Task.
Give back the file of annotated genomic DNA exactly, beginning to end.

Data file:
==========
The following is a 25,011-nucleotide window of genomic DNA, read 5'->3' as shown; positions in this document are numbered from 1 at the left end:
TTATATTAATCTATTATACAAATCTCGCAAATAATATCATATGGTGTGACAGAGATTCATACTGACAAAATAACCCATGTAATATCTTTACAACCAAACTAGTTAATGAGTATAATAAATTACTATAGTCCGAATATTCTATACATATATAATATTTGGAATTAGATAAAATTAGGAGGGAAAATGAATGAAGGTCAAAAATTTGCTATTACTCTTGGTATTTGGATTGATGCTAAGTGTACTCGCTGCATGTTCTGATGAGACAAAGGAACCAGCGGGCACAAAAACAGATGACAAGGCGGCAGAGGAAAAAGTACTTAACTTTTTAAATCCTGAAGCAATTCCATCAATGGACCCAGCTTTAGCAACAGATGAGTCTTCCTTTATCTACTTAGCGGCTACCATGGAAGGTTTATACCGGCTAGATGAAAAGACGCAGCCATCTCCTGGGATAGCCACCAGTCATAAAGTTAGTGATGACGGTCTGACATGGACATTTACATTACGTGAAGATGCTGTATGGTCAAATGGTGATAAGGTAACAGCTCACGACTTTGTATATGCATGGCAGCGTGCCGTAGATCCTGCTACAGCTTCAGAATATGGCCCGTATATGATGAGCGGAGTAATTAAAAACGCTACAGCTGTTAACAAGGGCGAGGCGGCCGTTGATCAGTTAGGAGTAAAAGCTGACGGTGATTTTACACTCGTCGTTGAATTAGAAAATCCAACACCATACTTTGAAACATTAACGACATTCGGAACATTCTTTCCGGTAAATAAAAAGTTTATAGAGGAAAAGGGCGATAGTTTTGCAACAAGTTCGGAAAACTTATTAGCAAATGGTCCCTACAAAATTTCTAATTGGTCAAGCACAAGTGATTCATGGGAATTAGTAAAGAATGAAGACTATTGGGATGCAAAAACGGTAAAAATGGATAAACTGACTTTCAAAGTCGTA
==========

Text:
The following is a 25,011-nucleotide window of genomic DNA, read 5'->3' as shown; positions in this document are numbered from 1 at the left end:
TTATATTAATCTATTATACAAATCTCGCAAATAATATCATATGGTGTGACAGAGATTCATACTGACAAAATAACCCATGTAATATCTTTACAACCAAACTAGTTAATGAGTATAATAAATTACTATAGTCCGAATATTCTATACATATATAATATTTGGAATTAGATAAAATTAGGAGGGAAAATGAATGAAGGTCAAAAATTTGCTATTACTCTTGGTATTTGGATTGATGCTAAGTGTACTCGCTGCATGTTCTGATGAGACAAAGGAACCAGCGGGCACAAAAACAGATGACAAGGCGGCAGAGGAAAAAGTACTTAACTTTTTAAATCCTGAAGCAATTCCATCAATGGACCCAGCTTTAGCAACAGATGAGTCTTCCTTTATCTACTTAGCGGCTACCATGGAAGGTTTATACCGGCTAGATGAAAAGACGCAGCCATCTCCTGGGATAGCCACCAGTCATAAAGTTAGTGATGACGGTCTGACATGGACATTTACATTACGTGAAGATGCTGTATGGTCAAATGGTGATAAGGTAACAGCTCACGACTTTGTATATGCATGGCAGCGTGCCGTAGATCCTGCTACAGCTTCAGAATATGGCCCGTATATGATGAGCGGAGTAATTAAAAACGCTACAGCTGTTAACAAGGGCGAGGCGGCCGTTGATCAGTTAGGAGTAAAAGCTGACGGTGATTTTACACTCGTCGTTGAATTAGAAAATCCAACACCATACTTTGAAACATTAACGACATTCGGAACATTCTTTCCGGTAAATAAAAAGTTTATAGAGGAAAAGGGCGATAGTTTTGCAACAAGTTCGGAAAACTTATTAGCAAATGGTCCCTACAAAATTTCTAATTGGTCAAGCACAAGTGATTCATGGGAATTAGTAAAGAATGAAGACTATTGGGATGCAAAAACGGTAAAAATGGATAAACTGACTTTCAAAGTCGTA